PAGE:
“Tea bowl fixed in the Kintsugi method” by Unknown - museum collection documentation. Nicky Case's talk shared an anecdote about the Japanese art of Kintsugi, where broken ceramics are mended with gold to accentuate the breaking and repair inherent in the history of the object, instead of hiding the flaw (or erasing it by throwing it out); flaws are part of the honest beauty of this art.

“Tea bowl fixed in the Kintsugi method” by Unknown - museum collection documentation.

Nicky Case's talk shared an anecdote about the Japanese art of Kintsugi, where broken ceramics are mended with gold to accentuate the breaking and repair inherent in the history of the object, instead of hiding the flaw (or erasing it by throwing it out); flaws are part of the honest beauty of this art.

Lisa Hanawalt's XOXO talk touched upon creating when feeling flawed, or not in a happy place. A variation of this was echoed in Nicky Case's presentation. Neither suggested it is necessary for creators to “suffer for your art”, yet it is useful to recognize that everybody suffers, things break, and it's ok to keep creating in spite of all this (or especially because of it). Don’t worry if you are unsure exactly WHAT you are creating in that moment. You do not always have to be building toward your big dream project. Dreams change. Some dreams may even be holding you back—dreams of having a different family, living in a different world, acquiring a new heart, gaining a missing brain, etc.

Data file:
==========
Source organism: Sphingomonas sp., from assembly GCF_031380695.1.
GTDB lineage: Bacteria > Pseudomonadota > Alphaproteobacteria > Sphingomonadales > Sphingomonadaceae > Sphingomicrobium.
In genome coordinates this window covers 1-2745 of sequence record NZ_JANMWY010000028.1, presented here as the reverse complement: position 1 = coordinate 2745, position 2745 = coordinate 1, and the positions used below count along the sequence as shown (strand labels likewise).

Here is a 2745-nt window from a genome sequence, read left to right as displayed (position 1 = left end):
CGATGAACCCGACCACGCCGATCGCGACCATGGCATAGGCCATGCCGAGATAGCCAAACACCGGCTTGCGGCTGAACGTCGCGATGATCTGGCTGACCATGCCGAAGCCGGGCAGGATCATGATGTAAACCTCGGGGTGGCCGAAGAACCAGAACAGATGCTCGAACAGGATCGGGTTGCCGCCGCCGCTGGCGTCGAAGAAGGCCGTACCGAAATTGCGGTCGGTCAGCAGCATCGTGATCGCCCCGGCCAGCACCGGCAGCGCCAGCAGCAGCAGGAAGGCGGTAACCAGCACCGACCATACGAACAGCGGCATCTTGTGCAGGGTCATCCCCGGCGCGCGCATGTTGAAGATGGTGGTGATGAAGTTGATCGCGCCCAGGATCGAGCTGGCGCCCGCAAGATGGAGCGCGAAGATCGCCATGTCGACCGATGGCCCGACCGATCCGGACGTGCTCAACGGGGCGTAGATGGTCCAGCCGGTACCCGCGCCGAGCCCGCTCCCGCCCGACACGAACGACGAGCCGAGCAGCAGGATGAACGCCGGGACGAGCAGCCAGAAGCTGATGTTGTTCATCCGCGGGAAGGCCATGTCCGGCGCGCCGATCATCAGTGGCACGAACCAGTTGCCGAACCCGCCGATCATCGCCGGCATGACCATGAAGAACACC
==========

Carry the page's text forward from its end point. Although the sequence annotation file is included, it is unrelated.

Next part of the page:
Being creative is about giving yourself time and space to be with these “flaws”. Instead of trying to just sweep them under the rug, you can allow for the possibility of something good to grow. The results or process can be a useful practice to you or those around you—even if only to keep you company while waiting for the next adventure to come by.


Back to working on the game’s player characters, I next began thinking of the main flaw each may see in themselves. My past experience is largely in designing game levels, tools and mechanics. Having little experience in character development it seemed “write what you know" was a good instruction to follow, so I jotted down characteristics familiar to me. For the sake of brevity, here are the ones that were shortlisted:


The lack of overlap in the first three characteristics felt balanced, but I wasn't sure of the fourth. So I then placed these characteristics in a matrix along with some attributes. As I created attributes for the known characteristics and filled in their values, I knew the the missing characteristic could be revealed through the unused attribute values:

Screen Shot 2015-09-19 at 1.08.07 PM.png

This table is just a sketch. None of these characteristics, attributes or values are balanced or well defined. For now this table is a tool to create a starting point to work with. The attributes began as fairly typical to RPG’s, but morphed a little towards some kind of “expression” of these characteristics. These “expressions” could later manifest as a variety of potential game mechanics (so “hit” in this case may not refer to combat).